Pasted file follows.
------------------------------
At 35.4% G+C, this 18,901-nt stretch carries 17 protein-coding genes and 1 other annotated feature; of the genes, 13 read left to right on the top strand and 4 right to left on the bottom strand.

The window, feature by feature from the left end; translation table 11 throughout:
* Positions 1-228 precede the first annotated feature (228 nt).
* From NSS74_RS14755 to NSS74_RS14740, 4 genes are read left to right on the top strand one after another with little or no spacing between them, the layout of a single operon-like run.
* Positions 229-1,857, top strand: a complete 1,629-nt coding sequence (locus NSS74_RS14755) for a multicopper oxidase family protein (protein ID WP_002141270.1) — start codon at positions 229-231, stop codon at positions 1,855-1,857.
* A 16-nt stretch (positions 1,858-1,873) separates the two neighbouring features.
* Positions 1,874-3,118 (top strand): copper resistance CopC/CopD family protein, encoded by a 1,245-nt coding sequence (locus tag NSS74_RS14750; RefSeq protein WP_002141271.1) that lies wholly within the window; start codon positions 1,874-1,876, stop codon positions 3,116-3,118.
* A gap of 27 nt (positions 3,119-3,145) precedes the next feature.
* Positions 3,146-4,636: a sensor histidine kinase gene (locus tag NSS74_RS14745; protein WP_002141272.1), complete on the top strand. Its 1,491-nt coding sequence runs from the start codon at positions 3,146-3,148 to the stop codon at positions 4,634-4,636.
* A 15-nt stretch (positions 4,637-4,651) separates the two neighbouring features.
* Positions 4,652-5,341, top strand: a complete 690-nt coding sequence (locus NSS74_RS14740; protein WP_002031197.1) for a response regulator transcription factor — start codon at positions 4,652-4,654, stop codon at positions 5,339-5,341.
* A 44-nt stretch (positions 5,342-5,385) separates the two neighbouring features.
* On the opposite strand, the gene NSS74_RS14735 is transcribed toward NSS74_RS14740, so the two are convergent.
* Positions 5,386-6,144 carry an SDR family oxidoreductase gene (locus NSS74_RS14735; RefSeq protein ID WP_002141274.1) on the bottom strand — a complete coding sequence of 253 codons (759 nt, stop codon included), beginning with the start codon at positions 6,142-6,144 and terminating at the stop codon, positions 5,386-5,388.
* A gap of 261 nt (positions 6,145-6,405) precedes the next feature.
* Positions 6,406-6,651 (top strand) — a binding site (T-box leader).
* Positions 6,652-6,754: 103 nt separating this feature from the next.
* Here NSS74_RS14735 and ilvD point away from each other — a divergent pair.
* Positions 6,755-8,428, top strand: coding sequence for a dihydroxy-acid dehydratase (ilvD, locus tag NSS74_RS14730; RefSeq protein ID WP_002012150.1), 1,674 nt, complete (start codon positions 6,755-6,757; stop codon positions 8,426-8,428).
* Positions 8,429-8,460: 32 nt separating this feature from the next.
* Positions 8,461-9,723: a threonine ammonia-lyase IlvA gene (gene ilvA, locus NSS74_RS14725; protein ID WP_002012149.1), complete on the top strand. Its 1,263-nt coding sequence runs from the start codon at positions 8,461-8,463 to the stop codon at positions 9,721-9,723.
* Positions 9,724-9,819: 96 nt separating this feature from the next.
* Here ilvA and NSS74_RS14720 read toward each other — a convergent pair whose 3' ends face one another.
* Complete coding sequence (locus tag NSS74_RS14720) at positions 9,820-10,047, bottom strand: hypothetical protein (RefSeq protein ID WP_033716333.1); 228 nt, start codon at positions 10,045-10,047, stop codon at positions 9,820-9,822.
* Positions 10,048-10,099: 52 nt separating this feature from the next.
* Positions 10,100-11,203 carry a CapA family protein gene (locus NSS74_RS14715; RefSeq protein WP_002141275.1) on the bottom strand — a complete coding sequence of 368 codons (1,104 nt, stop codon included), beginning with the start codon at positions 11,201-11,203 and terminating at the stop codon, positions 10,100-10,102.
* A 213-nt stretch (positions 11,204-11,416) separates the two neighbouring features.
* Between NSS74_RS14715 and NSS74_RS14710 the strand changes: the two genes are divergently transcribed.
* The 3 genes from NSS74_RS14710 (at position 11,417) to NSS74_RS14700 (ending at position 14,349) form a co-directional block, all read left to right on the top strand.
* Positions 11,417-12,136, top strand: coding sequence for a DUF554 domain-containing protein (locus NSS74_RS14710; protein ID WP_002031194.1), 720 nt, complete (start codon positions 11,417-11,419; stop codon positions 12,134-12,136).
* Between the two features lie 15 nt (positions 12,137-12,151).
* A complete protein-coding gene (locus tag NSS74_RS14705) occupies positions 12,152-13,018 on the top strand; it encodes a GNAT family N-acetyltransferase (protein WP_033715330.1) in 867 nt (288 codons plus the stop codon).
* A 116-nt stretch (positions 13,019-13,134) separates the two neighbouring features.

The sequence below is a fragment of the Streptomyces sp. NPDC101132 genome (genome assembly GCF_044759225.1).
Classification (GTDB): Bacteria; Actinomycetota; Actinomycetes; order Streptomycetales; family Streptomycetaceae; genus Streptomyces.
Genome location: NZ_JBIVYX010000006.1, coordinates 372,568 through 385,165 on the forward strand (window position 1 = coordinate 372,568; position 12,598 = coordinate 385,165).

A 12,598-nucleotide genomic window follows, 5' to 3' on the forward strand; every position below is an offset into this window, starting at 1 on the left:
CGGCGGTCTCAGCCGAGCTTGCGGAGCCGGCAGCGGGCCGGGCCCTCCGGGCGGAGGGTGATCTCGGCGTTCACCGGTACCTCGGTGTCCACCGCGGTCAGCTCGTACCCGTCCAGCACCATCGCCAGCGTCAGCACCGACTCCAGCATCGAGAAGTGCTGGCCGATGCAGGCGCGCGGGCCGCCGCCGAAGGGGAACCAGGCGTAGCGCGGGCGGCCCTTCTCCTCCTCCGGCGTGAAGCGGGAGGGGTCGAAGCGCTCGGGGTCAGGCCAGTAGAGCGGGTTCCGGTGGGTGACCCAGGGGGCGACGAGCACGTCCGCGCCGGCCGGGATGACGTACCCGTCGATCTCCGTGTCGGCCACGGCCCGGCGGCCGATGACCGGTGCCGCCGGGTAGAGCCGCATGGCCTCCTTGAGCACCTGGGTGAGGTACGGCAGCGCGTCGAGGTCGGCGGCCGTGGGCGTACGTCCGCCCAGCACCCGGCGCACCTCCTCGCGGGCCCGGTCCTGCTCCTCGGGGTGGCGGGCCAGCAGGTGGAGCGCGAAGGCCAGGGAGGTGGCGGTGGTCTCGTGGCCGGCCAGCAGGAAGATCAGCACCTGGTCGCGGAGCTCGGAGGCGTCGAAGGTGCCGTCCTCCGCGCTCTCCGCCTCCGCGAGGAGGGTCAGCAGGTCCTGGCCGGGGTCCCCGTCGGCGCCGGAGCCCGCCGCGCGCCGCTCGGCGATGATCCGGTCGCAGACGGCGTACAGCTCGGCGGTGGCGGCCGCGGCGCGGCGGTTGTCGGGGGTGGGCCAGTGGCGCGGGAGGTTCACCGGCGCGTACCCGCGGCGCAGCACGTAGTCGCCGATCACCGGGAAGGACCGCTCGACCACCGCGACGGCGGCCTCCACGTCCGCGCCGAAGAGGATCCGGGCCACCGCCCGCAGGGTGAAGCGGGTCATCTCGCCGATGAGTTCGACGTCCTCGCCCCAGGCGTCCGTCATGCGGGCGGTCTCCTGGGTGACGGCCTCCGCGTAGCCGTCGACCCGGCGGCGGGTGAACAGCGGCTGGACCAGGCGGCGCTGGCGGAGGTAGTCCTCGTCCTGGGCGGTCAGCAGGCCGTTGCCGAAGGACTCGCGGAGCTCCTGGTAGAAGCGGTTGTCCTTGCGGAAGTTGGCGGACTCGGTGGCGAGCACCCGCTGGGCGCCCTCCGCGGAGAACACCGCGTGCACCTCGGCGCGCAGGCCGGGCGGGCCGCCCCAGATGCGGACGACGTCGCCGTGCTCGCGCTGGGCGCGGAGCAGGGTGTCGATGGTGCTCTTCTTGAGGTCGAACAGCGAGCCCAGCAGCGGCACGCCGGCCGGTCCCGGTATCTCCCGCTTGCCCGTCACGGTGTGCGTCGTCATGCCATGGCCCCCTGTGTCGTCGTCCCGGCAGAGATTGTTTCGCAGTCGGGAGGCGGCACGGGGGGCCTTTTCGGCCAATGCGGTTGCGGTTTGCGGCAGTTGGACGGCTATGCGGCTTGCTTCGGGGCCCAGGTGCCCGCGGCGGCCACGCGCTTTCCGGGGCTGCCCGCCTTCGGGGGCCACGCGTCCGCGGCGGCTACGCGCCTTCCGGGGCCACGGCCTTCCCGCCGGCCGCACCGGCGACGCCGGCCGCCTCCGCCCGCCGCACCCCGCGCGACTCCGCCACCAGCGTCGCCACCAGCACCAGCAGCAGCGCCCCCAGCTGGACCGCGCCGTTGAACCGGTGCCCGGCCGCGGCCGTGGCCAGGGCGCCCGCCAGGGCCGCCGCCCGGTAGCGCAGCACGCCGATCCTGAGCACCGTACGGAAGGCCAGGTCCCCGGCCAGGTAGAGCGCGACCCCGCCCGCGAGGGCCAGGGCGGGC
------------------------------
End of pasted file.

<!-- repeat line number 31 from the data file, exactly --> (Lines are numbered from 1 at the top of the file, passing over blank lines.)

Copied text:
* Between the two features lie 15 nt (positions 12,137-12,151).